By Doly Mallet
Jeez! It seems like we are now in a post #MeToo era, in which, unfortunately, people are hunting down women who lie. A backlash to the movement has started, because, after all, any alleged victim can actually be another Amber Heard, walking around freely, so beware of all these “nasty women.”
This turn of events is regrettable, and the spotlight on these individuals hurts a movement that, at some point, sought to highlight the importance of initially believing victims. But, yes, it is also infuriating when we learn about cases of untrustworthy women, such as Elizabeth Holmes. Haven’t heard of her? Then just watch The Dropout.
Elizabeth Holmes (played by an amazing Amanda Seyfried) is a very smart millennial with plenty of creative ideas; she is one of the most brilliant kids in her school. Like any innocent twentysomething, she thinks she can change the world.
Innocent, yes, but also a little narcissistic. Elizabeth thinks she is smarter than she is and decides to drop out of college (that’s where the series title comes from). She believes she is a genius, too good for school; she can beat Steve Jobs and Mark Zuckerberg any day. During an exchange program, she meets Sunny Balwani (Lost alum Naveen Andrews), 19 years her senior, and they start a weird relationship– first, as platonic friends, then as lovers, then as partners. They decide to found Theranos, a biotechnology company that claims to provide accurate and complete health analyses to their customers, from whom they only need one drop of blood.
Elizabeth is able to garner attention from wealthy people who invest millions in her business. Not only because it sounds appealing, but because Elizabeth sells the idea that no one is supporting women, that the patriarchy is not allowing her to succeed, but hey! She is as intelligent and maybe even more innovative than the famous tech guys in Silicon Valley. A plus: Holmes is a beautiful blue-eyed blonde. She quickly landed the cover of Forbes magazine, which described her as the world’s youngest self-made female billionaire. Too bad when it turns out the plan she and Balwani have is actually too good to be true. The pair can’t achieve its goals. It doesn’t matter how smart they are; the technology is simply not there yet. But quitting is not an option. Better to commit fraud and start lying to the investors, and, worse still, to the clients that use their products.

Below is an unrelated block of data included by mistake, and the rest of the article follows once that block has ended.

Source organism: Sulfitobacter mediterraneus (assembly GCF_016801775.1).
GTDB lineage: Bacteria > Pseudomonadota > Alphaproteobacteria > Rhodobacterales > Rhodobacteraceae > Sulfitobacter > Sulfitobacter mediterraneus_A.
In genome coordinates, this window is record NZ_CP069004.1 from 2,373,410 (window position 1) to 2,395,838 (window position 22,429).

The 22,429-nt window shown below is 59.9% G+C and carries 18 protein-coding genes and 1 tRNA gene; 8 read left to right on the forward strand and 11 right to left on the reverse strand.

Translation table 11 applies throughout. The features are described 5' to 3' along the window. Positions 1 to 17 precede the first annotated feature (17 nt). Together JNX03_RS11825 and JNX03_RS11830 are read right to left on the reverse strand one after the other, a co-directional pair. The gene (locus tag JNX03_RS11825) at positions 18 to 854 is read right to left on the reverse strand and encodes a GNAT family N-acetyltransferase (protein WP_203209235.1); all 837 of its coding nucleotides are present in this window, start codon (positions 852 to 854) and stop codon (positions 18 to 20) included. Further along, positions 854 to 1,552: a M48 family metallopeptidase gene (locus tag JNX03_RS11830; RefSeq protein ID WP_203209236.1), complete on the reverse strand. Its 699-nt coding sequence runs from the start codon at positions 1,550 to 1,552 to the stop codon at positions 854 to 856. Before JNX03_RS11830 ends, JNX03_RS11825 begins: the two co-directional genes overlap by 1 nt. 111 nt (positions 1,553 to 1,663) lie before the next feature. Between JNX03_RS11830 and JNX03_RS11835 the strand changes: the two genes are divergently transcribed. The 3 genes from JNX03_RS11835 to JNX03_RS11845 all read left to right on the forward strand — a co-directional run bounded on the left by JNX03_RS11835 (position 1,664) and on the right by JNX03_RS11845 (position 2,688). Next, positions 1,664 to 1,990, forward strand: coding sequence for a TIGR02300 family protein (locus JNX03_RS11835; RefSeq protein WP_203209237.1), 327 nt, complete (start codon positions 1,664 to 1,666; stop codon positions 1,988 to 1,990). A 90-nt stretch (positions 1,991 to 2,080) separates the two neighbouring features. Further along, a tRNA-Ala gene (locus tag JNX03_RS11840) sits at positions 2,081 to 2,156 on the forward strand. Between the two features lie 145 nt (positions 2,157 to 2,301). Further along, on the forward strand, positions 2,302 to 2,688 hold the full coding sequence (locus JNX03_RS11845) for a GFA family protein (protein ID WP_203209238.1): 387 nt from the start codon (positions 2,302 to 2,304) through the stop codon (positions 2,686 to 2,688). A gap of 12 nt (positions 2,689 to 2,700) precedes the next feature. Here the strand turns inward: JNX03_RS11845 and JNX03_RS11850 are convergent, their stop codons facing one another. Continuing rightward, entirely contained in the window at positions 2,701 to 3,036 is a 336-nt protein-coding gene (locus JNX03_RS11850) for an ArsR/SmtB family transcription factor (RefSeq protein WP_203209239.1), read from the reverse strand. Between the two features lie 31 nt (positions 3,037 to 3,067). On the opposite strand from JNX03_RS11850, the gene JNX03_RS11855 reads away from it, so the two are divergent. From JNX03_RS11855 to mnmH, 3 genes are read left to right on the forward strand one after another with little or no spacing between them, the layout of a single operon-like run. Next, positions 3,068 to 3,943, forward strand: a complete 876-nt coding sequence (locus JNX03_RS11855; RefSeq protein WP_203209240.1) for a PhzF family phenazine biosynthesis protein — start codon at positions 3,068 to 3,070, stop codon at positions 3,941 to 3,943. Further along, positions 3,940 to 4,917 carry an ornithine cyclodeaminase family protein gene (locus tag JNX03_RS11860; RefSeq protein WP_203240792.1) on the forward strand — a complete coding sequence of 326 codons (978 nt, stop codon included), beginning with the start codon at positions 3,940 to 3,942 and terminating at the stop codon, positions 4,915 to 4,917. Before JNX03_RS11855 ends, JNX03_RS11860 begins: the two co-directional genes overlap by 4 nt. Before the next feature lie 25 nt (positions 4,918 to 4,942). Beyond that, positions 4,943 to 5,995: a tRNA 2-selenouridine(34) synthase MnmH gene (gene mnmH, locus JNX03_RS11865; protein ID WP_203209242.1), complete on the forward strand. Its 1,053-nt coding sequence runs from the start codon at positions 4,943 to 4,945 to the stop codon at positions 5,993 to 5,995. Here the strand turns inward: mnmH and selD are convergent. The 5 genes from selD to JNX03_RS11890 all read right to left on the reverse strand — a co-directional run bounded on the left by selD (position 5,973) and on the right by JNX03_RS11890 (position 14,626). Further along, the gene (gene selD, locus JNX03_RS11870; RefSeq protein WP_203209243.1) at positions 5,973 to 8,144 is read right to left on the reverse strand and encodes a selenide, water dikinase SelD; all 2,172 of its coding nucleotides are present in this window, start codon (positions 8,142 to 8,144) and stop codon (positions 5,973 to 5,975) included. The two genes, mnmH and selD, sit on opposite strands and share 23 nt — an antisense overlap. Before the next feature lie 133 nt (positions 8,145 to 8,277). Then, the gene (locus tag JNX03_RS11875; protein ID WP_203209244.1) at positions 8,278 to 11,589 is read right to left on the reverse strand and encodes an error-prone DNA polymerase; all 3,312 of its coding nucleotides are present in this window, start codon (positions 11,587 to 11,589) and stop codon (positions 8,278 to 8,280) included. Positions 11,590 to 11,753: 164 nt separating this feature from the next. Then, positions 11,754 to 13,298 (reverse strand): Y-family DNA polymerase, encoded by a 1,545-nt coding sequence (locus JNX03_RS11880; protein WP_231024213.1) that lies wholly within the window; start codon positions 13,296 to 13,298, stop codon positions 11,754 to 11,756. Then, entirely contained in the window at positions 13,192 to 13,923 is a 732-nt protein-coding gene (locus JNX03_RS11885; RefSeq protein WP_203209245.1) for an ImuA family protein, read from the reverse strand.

The Dropout (based a the podcast by the same name) falls into the category of the new bio-shows that portray fraudulent and egotistic people of our time, like Inventing Anna, The Tinder Swindler, and We Crashed. Apparently, we are in an era in which, thanks to social networks and the internet, it is super easy to commit fraud, scam people, and, of course, create identities that are not truthful. Inventing Anna, however, transformed Anna Delvy into an infamous celebrity. Fortunately, We Crashed (based on the WeWork founders), and The Dropout are clearly cautionary tales in which we as viewers grow to despise the main characters and wish them an unhappy ending.
In the case of Holmes, she was found guilty of many crimes, and is still waiting for the final verdict this September. During her trial, she tried to play the #MeToo card, arguing that Balwani abused her and that she couldn’t think clearly. It is infuriating when scammers like her play the victim. Still, if the law doesn’t give her the sentence she deserves, at least this show has discredited her, even though it doesn’t offer a fully satisfying ending... because it hasn’t arrived yet in real life.
Doly Mallet is a professional film/TV critic and bestselling author.
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